Physical activity is recommended in axial spondyloarthritis (axSpA) but may be insufficiently performed. The objective of this study was to assess physical activity in axial spondyloarthritis and to explore its explanatory factors. This was a cross-sectional study of patients with definite axSpA. The level of physical activity (International Physical Activity Questionnaire-Long form, IPAQ-L), type of aerobic exercise and the Exercise Benefits and Barriers Score were collected. Multivariate logistic regression analyses were performed to explain levels of exercise at least as recommended by the World Health Organization. In all, 203 patients were included: mean age 46.0 ± 11.6 years, 108 (53.2 %) males, mean Bath Ankylosing Spondylitis Activity Index (0-100) 37.8 ± 19.9; 137 (68.8 %) were treated with TNF-inhibitors. In all, 111 patients (54.7 %) were exercising at least as recommended; 96 (47.2 %) were in the 'high physical activity' category. Aerobic exercise >30 min was performed at least once a week by 61 (30.0 %) patients; the most frequent activities were energetic walking (31.0 %) and swimming (21.2 %). Main perceived benefits of exercising were improving physical fitness and functioning of the cardiovascular system, and the main barrier was physical exertion. Patients with paid employment had lower levels of physical activity whereas other demographic variables, disease activity/severity or TNF-inhibitor treatment were not predictive. One half of these patients performed enough physical activity according to the recommendations, similarly to the French population. Levels of physical activity did not appear to be explained by disease-related variables. Physical activity should be encouraged in axSpA.

  16. Physics Division activities report, 1986--1987

    1987-01-01

    This report summarizes the research activities of the Physics Division for the years 1986 and 1987. Areas of research discussed in this paper are: research on e/sup +/e/sup /minus// interactions; research on p/bar p/ interactions; experiment at TRIUMF; double beta decay; high energy astrophysics; interdisciplinary research; and advanced technology development and the SSC.

  17. Towards physical activity recognition using smartphone sensors

    Shoaib, Muhammad; Scholten, Hans; Havinga, P.J.M.

    2013-01-01

    In recent years, the use of a smartphone accelerometer in physical activity recognition has been well studied. However, the role of a gyroscope and a magnetometer is yet to be explored, both when used alone as well as in combination with an accelerometer. For this purpose, we investigate the role of

  18. Promoting Physical Activity through Goal Setting Strategies

    Martinez, Ray

    2004-01-01

    Physical educators are used to setting specific goals for students within a given unit. Here, the author emphasizes that they should also encourage students to set their own goals. Goal setting engages students in the learning process and allows them to develop the skills that support an active lifestyle. The author presents goal setting…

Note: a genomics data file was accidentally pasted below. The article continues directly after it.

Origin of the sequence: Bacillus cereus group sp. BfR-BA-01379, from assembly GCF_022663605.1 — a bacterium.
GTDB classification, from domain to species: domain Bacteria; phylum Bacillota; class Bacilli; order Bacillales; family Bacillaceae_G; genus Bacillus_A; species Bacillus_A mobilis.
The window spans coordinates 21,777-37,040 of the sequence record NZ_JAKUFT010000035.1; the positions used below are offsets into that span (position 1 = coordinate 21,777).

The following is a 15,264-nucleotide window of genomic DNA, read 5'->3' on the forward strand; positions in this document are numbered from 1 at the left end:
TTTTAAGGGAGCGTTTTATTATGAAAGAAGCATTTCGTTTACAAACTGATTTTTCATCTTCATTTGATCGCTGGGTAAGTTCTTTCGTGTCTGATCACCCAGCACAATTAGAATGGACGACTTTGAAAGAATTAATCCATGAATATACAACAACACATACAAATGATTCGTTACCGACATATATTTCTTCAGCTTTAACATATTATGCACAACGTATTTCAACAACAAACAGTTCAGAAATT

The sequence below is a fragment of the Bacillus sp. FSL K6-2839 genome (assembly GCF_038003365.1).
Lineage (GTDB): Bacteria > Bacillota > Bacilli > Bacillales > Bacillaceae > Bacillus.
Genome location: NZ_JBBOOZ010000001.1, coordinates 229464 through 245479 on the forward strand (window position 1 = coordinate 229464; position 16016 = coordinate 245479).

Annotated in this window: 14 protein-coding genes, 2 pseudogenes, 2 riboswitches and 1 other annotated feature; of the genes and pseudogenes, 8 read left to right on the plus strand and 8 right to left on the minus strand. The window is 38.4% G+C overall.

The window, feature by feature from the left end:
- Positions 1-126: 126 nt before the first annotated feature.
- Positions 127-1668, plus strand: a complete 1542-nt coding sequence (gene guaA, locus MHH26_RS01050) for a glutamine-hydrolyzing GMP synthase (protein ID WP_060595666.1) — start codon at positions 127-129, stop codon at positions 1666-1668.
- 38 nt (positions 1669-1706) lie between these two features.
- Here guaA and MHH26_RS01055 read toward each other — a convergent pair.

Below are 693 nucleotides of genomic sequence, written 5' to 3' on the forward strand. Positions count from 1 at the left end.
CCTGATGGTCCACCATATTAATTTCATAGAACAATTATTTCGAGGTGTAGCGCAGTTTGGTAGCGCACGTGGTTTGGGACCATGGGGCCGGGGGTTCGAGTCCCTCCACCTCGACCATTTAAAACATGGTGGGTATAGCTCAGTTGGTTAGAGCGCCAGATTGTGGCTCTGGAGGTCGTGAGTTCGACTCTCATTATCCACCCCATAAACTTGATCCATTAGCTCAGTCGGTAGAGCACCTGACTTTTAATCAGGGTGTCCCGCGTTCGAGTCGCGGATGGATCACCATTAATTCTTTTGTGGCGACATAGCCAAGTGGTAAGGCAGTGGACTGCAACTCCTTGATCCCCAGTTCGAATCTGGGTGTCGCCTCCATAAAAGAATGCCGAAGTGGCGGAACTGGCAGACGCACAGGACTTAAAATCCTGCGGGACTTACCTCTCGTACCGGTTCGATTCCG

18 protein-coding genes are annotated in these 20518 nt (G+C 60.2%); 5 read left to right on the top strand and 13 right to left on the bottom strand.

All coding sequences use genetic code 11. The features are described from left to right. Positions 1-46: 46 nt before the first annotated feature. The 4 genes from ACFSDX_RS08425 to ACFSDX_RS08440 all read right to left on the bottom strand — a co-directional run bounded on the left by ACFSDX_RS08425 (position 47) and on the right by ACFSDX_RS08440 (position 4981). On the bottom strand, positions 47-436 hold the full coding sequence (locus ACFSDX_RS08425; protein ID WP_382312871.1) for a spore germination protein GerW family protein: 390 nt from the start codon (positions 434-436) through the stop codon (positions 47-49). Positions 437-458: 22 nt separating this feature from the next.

19. [Effect of the depth of myocardial infarction on the tolerance to physical exertion and hemodynamics in patients in the early rehabilitation period].

    Baĭdun, S

    1991-06-01

    Veloergometry (VEM) with determination of the threshold load power and indices of the hemodynamics in 135 patients with a varying depth of myocardial infarction (MI) with an uncomplicated course showed that the presence of asymptomatic coronary insufficiency limiting the tolerance to physical load does not allow to evaluate the physical state depending on the MI depth. Hemodynamic provision in loads and rest is determined by the functional state of the myocardium and does not always depend on the MI depth. VEM and determination of hemodynamic indices is of importance for revealing difference in the physical working capacity of patients with different MI depth, asymptomatic coronary insufficiency in patients with uncomplicated MI.

  20. Is physical activity in natural environments better for mental health than physical activity in other environments?

    Mitchell, Richard

    2013-08-01

    Experimental evidence suggests that there may be synergy between the psychological benefits of physical activity, and the restorative effects of contact with a natural environment; physical activity in a natural environment might produce greater mental health benefits than physical activity elsewhere. However, such experiments are typically short-term and, by definition, artificially control the participant types, physical activity and contact with nature. This observational study asked whether such effects can be detected in everyday settings at a population level. It used data from the Scottish Health Survey 2008, describing all environments in which respondents were physically active. Associations were sought between use of each environment, and then use of environments grouped as natural or non-natural, and the risk of poor mental health (measured by the General Health Questionnaire (GHQ)) and level of wellbeing (measured by the Warwick Edinburgh Mental health and Wellbeing Score (WEMWBS). Results showed an independent association between regular use of natural environments and a lower risk of poor mental health, but not for activity in other types of environment. For example, the odds of poor mental health (GHQ ≥ 4) among those regularly using woods or forests for physical activity were 0.557 (95% CI 0.323-0.962), compared to non-users. However, regular use of natural environments was not clearly associated with greater wellbeing, whilst regular use of non-natural environments was. The study concludes that physical activity in natural environments is associated with a reduction in the risk of poor mental health to a greater extent than physical activity in other environments, but also that activity in different types of environment may promote different kinds of positive psychological response. Access to natural environments for physical activity should be protected and promoted as a contribution to protecting and improving population mental health.